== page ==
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Submission + - U.S. Reigns As Most Bot-Infected Country (

Trailrunner7 writes: The U.S. has by far the highest number of bot-infected computers of any country in the world, with nearly four times as many infected PCs as the country in second place, Brazil, according to a new report by Microsoft. The quarterly report on malicious software and Internet attacks shows that while some of the major botnets have been curtailed in recent months, the networks of infected PCs still represent a huge threat.

The data on botnets, published in Microsoft's Security Intelligence Report for the first half of 2010, paints a somewhat bleak picture of the botnet landscape. Between January and June of this year, Microsoft cleaned more than 6.5 million machines worldwide of bot infections, which represents a 100 percent increase in bot infections from the same period in 2009. This increase comes at a time when there is more attention than ever focused on the botnet problem, both by security researchers and law-enforcement agencies around the world.


Submission + - Tips & Tricks: How to install Monitorix in Ubu (

iqrash writes: Monitorix is a free, open source, lightweight system monitoring tool designed to monitorize as many services as possible. At this time it monitors from the CPU load and temperatures to the users using the system. Network devices activity, network services demand and even the devices’ interrupt activity are also monitored, and more. The current status of any corporate server with Monitorix installed can be accessed via a web browser.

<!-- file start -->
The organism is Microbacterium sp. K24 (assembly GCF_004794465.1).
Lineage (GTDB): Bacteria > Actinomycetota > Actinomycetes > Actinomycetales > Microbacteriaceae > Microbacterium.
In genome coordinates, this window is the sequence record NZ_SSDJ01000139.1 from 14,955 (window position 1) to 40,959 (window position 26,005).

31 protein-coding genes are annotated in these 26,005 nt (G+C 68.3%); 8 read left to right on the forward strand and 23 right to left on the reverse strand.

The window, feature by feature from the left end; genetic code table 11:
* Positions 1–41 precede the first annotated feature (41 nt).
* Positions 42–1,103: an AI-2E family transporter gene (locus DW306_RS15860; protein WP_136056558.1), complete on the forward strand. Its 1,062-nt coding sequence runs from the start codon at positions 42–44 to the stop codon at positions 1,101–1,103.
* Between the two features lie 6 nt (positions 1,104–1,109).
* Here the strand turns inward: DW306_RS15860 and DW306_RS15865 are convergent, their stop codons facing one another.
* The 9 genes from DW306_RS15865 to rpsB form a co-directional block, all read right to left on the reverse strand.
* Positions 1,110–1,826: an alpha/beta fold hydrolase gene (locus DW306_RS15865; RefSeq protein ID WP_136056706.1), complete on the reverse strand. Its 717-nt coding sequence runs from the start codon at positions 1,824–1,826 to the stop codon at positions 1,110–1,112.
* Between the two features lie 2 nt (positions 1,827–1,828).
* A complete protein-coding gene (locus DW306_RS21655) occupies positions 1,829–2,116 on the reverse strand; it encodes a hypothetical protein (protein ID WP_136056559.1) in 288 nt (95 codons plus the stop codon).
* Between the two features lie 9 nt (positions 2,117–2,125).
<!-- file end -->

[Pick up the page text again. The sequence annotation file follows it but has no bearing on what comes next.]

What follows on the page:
It has been designed to be used under production UNIX/Linux servers, but due its simplicity and small size you may also use it to monitor embedded devices.

All its development was initially created for monitoring Red Hat, Fedora and CentOS Linux systems, so this project was made keeping in mind these distributions. Today it runs on different Linux distributions and even in other UNIX systems like FreeBSD.


Submission + - Off-the-shelf laptops track targets in sets (

schliz writes: Australian researchers have won a $10,000 defence science grant for multi-object tracking algorithms that use random set theory to model targets. Using their approach, the researchers say commercial, off-the-shelf laptops could replace custom-built "supercomputers" with more than ten times their processing power in submarines.

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